How to Wash & Wax Your Car

Need tips on how to wash and wax your car? We’ve got you covered. Make your car sparkle and shine with this guide on washing and waxing.

Washing & Waxing 101

Not only does regular washing and waxing keep your car sparkling and shining, it also helps to keep your car’s paint job and body in shape. Dead bugs, bird droppings, and pollution can eat away at paint and metal, which builds up over time to create irreversible damage. Washing your car will help to clean away the dirt and grime that can wear out your vehicle’s body and frame, and waxing will help create a protective coat over the paint. Taking the time to wash and wax your car keeps it looking good, and helps to keep it in shape.    
 

Prep Work

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What You’ll Need

Before you get to work, take a few minutes to make sure you have everything you need on hand:
Hose
• Two buckets (one for soapy water, one for rinse water)
• Car wash soap (always use this instead of dish soap, which can remove your car’s wax coat)
• Microfibre or sheepskin wash mitt, which will pick up and hold dirt
• Absorbent drying cloth or towel
• Scrub brush
• Car polish
• Car wax
• Electric orbital polisher/waxer
 
 
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Tip: Stay out of the sun

A hot, sunny day is a perfect day to wash your car, but you’ll want to stay out of the sun. The sun can dry your car fast, which will leave spots and streaks behind. If you’re going to wash your car on a bright, sunshiny day, park it in a garage or a shady spot before you get started.
 

How to Wash & Wax

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Step 1: Start with stains

Before you wash your car, take a few minutes to pre-treat stains. If you park your car outside, you’ll be familiar with nature’s stain-inducers, including bird droppings, sap from trees and dead bugs. Apply undiluted car wash soap directly to these stains as a pre-treatment to make them easier to wash away.
 
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Step 2: Rinse your car

You should always rinse your car before washing — this will get rid of any dirt or debris that could scratch your car’s paint job. Pay close attention to the area around the windshield wipers, since leaves and dirt tend to collect around there.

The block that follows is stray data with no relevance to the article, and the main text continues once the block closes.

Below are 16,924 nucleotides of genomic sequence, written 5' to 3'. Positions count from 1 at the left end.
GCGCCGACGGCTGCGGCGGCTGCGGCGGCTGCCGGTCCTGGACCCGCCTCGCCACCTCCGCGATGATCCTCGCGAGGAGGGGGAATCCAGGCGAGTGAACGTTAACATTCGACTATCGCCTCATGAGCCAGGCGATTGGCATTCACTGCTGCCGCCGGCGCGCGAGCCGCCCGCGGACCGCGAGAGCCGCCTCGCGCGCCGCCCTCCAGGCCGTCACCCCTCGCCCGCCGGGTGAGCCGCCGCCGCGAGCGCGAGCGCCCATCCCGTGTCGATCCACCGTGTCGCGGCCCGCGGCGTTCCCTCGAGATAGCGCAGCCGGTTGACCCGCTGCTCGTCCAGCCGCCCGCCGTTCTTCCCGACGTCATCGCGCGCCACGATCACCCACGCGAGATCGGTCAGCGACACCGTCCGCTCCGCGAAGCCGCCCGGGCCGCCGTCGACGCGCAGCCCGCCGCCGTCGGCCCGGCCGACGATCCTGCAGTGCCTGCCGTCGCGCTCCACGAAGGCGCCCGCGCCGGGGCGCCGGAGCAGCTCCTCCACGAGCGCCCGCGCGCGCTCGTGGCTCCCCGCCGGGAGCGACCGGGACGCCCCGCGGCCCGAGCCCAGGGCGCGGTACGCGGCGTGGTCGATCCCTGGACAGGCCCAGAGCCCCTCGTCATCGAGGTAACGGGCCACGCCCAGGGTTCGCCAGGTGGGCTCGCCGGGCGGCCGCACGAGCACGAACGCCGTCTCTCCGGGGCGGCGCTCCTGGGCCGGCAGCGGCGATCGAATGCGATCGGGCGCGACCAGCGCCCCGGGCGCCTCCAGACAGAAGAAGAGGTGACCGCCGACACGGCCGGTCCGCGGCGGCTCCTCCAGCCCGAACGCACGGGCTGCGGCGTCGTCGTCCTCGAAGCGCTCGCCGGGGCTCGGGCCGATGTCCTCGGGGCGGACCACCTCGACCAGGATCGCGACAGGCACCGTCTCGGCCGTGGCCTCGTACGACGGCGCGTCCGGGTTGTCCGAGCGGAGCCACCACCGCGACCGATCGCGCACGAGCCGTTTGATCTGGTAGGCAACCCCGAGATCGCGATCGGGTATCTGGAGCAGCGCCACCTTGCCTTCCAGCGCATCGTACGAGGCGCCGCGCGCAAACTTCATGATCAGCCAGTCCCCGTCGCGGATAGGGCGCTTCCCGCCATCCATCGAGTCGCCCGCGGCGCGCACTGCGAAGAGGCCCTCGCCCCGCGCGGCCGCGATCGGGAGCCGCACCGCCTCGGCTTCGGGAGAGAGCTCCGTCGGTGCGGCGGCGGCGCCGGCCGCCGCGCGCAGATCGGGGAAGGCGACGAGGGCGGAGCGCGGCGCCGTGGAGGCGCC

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Step 3: Wash and scrub from the top down

It’s time to start scrubbing! Make sure you have your soapy water bucket and your rinse water bucket at your side. Start washing at the very top of your car, and slowly work your way down, but don’t press too hard with the mitt — you could grind in dirt that could scratch your car’s surface. You should rinse your mitt often to get rid of any dirt, then reload it with suds. Remember to mist the car from time to time; you’ll want to keep it wet to avoid drying spots.
 
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Step 4: Wash the wheels and tires

Ready to get down and dirty? Once you’ve washed the entire car, it’s time to tackle the wheels and tires. Using a scrub brush, wash one wheel at a time, and remember to rinse off each tire before moving on to the next one. Don’t forget about the hubcaps and mud flaps, too! Once everything is clean, dry the entire area with a soft cloth to help prevent any rusting.
 
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Step 5: Rinse and dry

Get out the hose and rinse your car from top to bottom. Remove the spray nozzle and let the gentle stream of water rinse off any remaining suds. Keep the hose close to the car, but be careful to not scratch the paint. Dry your car as quickly as possible to avoid any water spots. Spread out your absorbent cloth or towel and drag it across the car’s surface to soak up water.
 
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Step 6: Polish

Polish helps to clean, clarify and smooth out the surface of your car. Even better, it can also remove some smaller scratches.
 
Tip: If you’re applying polish by hand, make sure to only use light pressure, as heavier pressure can actually remove paint. You could also use an electric orbital polisher, which is quick and takes the guesswork out of polishing.
 
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Step 7: Wax

Wax acts as a protective coat for your car’s paint, so it’s always a good idea to take a few minutes to wax your car — especially if you’re fond of your paint job. Wax will also give your car a nice, finishing sheen. Choose from natural carnauba palm wax or synthetic wax — both are effective, but synthetic wax requires less elbow grease to remove.
 
Just like polish, wax can be applied by hand, or with an electric orbital waxer. Apply the wax to the applicator rather than to the car itself, and work on one small area at a time. Allow each area to dry, and once the wax looks hazy, buff it off using a microfibre cloth.
 
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Step 8: Clean the windows

The final step is to clean your windows. The biggest challenge here is how to get the windows squeaky-clean without leaving streaks. Like the rest of your car, it’s important to keep windows wet until you’re ready to dry them, so wash one window at a time, then rinse it and wipe it down with a microfibre cloth or newspaper for a streak-free finish.
 
Tip: If you’ve got tinted windows, some vinegar- or ammonia-based cleaning products can cause damage, so clean them using plain water only.
 

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This article is intended as general information. Always be sure to read and follow the label(s)/instruction(s) that accompany your product(s). Walmart will not be responsible for any injury or damage caused by this activity.

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